Small firms underlined in restart efforts【Successful containment of the COVID-19 outbreak in Shanghai, Production resumption, Stabilizing economic growth】


Staff members make coffee ordered online at a coffee shop in Xuhui district of Shanghai, East China, May 17, 2022. [Photo/Xinhua]

As Shanghai inches toward successful containment of the latest COVID-19 outbreak, more efforts will be made to help production return to normal, with special attention given to small and micro-sized enterprises, local officials said on Thursday.


Before the end of this month, areas with no epidemic risks can allow employees to commute between workplaces and residential communities. In such a scenario, the employer concerned should be responsible for closed-loop transportation, said Zhang Wei, vice-mayor of Shanghai, at a news conference on Thursday.


People assuming key positions at non-production companies-for example, those in charge of maintenance or research and development-can work in a closed loop for one week and return to their residences under regulated transportation means. Closed loop shall still be the key phrase for the production resumption at this phase, he said.


Starting from early June, production resumption will be advanced more rapidly, as people will be able to commute between their offices and residential communities as usual, he said.


Wu Jincheng, director of the Shanghai Commission of Economy and Informatization, admitted that the latest COVID-19 outbreak posed much difficulty to small and medium-sized enterprises in the city, with the overall production resumption rate low at present. The services sector-restaurants, entertainment, maintenance and logistics among others-has been hit hard by the epidemic, he said.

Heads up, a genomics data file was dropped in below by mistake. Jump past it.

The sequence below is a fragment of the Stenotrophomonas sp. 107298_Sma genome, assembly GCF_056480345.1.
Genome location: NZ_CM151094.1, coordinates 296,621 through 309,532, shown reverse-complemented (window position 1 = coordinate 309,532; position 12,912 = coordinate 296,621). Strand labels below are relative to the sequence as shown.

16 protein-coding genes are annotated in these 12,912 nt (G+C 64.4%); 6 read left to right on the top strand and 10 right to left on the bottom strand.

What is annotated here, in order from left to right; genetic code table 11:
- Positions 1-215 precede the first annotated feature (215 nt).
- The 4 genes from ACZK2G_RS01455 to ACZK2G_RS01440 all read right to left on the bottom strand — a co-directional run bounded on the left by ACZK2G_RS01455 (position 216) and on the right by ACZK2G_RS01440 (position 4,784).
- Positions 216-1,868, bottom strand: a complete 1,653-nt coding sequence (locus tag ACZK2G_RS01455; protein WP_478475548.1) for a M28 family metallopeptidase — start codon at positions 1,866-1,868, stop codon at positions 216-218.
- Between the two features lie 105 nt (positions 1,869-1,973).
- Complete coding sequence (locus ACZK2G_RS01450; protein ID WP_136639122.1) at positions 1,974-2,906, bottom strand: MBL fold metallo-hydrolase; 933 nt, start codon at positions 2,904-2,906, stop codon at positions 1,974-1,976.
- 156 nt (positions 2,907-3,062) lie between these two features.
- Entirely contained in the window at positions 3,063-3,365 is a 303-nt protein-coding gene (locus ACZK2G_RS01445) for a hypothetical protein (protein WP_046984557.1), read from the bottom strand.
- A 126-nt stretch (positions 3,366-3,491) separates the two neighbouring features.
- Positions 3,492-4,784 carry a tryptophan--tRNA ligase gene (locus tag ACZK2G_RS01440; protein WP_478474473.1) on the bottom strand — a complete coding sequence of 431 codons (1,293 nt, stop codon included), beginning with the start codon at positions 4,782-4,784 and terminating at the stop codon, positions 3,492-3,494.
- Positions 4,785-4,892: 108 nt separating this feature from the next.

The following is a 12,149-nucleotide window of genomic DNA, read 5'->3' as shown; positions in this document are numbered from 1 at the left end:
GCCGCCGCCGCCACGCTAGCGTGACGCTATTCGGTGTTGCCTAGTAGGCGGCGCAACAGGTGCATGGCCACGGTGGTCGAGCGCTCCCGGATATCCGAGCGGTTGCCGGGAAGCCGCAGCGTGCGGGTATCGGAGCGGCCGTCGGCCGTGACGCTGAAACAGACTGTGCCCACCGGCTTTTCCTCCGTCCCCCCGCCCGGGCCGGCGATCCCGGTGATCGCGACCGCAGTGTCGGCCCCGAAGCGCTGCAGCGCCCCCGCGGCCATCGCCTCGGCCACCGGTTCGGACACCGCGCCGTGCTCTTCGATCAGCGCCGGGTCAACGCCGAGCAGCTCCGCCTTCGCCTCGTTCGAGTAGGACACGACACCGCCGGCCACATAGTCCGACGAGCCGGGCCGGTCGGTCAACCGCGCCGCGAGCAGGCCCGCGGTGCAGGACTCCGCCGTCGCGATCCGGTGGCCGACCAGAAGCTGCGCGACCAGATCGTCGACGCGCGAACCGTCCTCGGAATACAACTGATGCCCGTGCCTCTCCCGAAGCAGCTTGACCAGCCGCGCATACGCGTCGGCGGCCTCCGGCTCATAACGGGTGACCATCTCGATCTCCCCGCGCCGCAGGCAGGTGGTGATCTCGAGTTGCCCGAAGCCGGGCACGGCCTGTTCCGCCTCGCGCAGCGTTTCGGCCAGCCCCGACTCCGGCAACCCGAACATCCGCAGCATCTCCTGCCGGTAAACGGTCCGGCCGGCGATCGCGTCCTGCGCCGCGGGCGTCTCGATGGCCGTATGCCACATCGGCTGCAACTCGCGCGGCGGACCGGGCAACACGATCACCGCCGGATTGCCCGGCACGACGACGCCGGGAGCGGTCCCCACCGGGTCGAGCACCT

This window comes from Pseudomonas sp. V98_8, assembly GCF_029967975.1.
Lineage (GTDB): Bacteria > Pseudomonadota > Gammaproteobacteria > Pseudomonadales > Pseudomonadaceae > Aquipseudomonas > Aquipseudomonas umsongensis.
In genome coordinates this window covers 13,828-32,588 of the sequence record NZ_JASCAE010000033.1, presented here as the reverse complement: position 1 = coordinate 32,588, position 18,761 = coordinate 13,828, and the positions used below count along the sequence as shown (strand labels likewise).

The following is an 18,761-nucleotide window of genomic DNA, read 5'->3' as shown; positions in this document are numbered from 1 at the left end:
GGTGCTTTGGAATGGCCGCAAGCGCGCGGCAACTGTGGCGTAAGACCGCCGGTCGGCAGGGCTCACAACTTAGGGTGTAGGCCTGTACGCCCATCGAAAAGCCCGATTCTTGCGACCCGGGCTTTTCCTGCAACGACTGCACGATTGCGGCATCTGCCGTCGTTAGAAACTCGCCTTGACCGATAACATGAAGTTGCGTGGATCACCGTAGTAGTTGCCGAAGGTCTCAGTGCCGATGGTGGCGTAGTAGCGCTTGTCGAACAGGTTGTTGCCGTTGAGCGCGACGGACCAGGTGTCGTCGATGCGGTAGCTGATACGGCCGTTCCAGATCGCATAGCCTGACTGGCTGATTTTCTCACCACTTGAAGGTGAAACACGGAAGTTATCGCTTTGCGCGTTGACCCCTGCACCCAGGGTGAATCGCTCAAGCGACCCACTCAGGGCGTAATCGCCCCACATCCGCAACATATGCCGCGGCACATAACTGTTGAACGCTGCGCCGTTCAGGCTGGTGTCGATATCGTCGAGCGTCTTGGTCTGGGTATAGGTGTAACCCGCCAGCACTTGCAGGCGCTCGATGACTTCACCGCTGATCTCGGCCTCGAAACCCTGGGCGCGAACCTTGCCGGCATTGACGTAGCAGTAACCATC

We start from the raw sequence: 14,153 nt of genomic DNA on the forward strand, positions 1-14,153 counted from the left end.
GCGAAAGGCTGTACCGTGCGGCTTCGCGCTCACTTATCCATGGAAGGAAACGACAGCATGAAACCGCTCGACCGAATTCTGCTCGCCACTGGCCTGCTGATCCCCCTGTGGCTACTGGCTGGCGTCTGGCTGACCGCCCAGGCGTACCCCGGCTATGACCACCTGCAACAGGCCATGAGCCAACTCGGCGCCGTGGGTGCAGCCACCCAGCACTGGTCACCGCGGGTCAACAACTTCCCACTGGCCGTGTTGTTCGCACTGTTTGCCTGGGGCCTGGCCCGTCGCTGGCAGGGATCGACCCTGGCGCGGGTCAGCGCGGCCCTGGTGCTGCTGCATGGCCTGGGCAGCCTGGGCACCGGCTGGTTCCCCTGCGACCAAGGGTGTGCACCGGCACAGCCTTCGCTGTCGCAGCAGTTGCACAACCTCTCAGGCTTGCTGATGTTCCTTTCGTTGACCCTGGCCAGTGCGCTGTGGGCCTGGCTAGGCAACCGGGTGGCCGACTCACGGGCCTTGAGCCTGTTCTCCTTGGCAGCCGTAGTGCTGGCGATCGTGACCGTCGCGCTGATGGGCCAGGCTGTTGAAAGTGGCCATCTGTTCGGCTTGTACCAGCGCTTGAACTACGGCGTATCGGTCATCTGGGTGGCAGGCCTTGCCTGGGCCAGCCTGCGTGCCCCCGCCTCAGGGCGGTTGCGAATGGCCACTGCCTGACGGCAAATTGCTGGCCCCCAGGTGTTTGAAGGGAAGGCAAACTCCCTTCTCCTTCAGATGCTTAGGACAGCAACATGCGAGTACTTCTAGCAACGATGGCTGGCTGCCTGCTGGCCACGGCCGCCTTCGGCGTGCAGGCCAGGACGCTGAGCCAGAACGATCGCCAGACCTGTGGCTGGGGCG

Therefore, the municipal government launched on May 5 an online service platform facilitating SMEs' production resumption. As of May 18, more than 8,000 companies have registered on the platform. Some 6,000 specialists working at the platform have received 3,400 production resumption applications and another 16,000 inquiries on related policies.


As the epidemic is being increasingly brought under control, SMEs will resume production at a faster pace, said Wu. Supermarkets, restaurants, software and information service providers will gradually restore their operations, he said.


As SMEs play an important role in stabilizing economic growth, the market and employment, the municipal government will introduce more policies to alleviate their burden, said Wu.


The city will cut corporate taxes to the tune of 140 billion yuan ($21 billion) this year, and SMEs will be the first to receive such tax benefits. State-owned enterprises that lease out their offices or factories to SMEs will receive rental-related tax cut benefits or exemptions worth 10 billion yuan in all this year, he said.


Periodic progress has been made on production resumption, said Zhang. During the first half of this month, companies whose annual sales revenue is at least 20 million yuan have seen their electricity consumption return to 80.5 percent of the level seen during the same period last year.


The daily container throughput at Shanghai International Port has now reached 119,000 twenty-foot equivalent units or TEUs, which is 90 percent of the normal level. The cargo handled at Shanghai Pudong International Airport has also recovered to 70 percent of normal levels to reach 7,000 tons per day.


Up to 78,000 freight vehicles have been using the highway tolls in Shanghai daily, which is two-thirds of the level seen before the latest COVID-19 outbreak. The total value of imports and exports in Shanghai came in at 188.6 billion yuan during the first half of May, up 17 percent from the same period in April, officials said at the news conference.